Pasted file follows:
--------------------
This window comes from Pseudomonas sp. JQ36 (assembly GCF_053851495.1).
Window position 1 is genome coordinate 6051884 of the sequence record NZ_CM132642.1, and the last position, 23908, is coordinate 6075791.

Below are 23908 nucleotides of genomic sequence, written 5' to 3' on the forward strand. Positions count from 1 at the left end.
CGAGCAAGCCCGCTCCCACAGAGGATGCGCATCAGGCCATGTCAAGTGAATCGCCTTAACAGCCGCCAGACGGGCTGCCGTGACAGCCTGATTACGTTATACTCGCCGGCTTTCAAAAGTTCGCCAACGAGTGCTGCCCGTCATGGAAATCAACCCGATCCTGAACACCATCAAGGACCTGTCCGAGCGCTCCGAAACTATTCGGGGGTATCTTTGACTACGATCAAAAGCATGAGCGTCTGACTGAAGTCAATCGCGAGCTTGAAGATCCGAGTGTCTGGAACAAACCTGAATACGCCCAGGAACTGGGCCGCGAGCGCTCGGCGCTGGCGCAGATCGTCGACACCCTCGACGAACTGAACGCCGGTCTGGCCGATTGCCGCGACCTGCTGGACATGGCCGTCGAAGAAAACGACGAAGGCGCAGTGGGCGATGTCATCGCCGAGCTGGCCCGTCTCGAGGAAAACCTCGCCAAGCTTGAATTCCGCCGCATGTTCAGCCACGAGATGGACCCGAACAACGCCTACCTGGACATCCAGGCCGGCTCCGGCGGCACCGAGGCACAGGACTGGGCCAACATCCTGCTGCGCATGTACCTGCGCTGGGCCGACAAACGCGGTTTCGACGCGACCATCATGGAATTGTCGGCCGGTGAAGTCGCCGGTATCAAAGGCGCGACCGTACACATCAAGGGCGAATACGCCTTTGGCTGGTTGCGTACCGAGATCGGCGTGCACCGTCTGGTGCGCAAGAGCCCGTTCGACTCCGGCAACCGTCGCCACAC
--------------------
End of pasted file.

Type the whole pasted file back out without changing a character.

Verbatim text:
This window comes from Pseudomonas sp. JQ36 (assembly GCF_053851495.1).
Window position 1 is genome coordinate 6051884 of the sequence record NZ_CM132642.1, and the last position, 23908, is coordinate 6075791.

Below are 23908 nucleotides of genomic sequence, written 5' to 3' on the forward strand. Positions count from 1 at the left end.
CGAGCAAGCCCGCTCCCACAGAGGATGCGCATCAGGCCATGTCAAGTGAATCGCCTTAACAGCCGCCAGACGGGCTGCCGTGACAGCCTGATTACGTTATACTCGCCGGCTTTCAAAAGTTCGCCAACGAGTGCTGCCCGTCATGGAAATCAACCCGATCCTGAACACCATCAAGGACCTGTCCGAGCGCTCCGAAACTATTCGGGGGTATCTTTGACTACGATCAAAAGCATGAGCGTCTGACTGAAGTCAATCGCGAGCTTGAAGATCCGAGTGTCTGGAACAAACCTGAATACGCCCAGGAACTGGGCCGCGAGCGCTCGGCGCTGGCGCAGATCGTCGACACCCTCGACGAACTGAACGCCGGTCTGGCCGATTGCCGCGACCTGCTGGACATGGCCGTCGAAGAAAACGACGAAGGCGCAGTGGGCGATGTCATCGCCGAGCTGGCCCGTCTCGAGGAAAACCTCGCCAAGCTTGAATTCCGCCGCATGTTCAGCCACGAGATGGACCCGAACAACGCCTACCTGGACATCCAGGCCGGCTCCGGCGGCACCGAGGCACAGGACTGGGCCAACATCCTGCTGCGCATGTACCTGCGCTGGGCCGACAAACGCGGTTTCGACGCGACCATCATGGAATTGTCGGCCGGTGAAGTCGCCGGTATCAAAGGCGCGACCGTACACATCAAGGGCGAATACGCCTTTGGCTGGTTGCGTACCGAGATCGGCGTGCACCGTCTGGTGCGCAAGAGCCCGTTCGACTCCGGCAACCGTCGCCACAC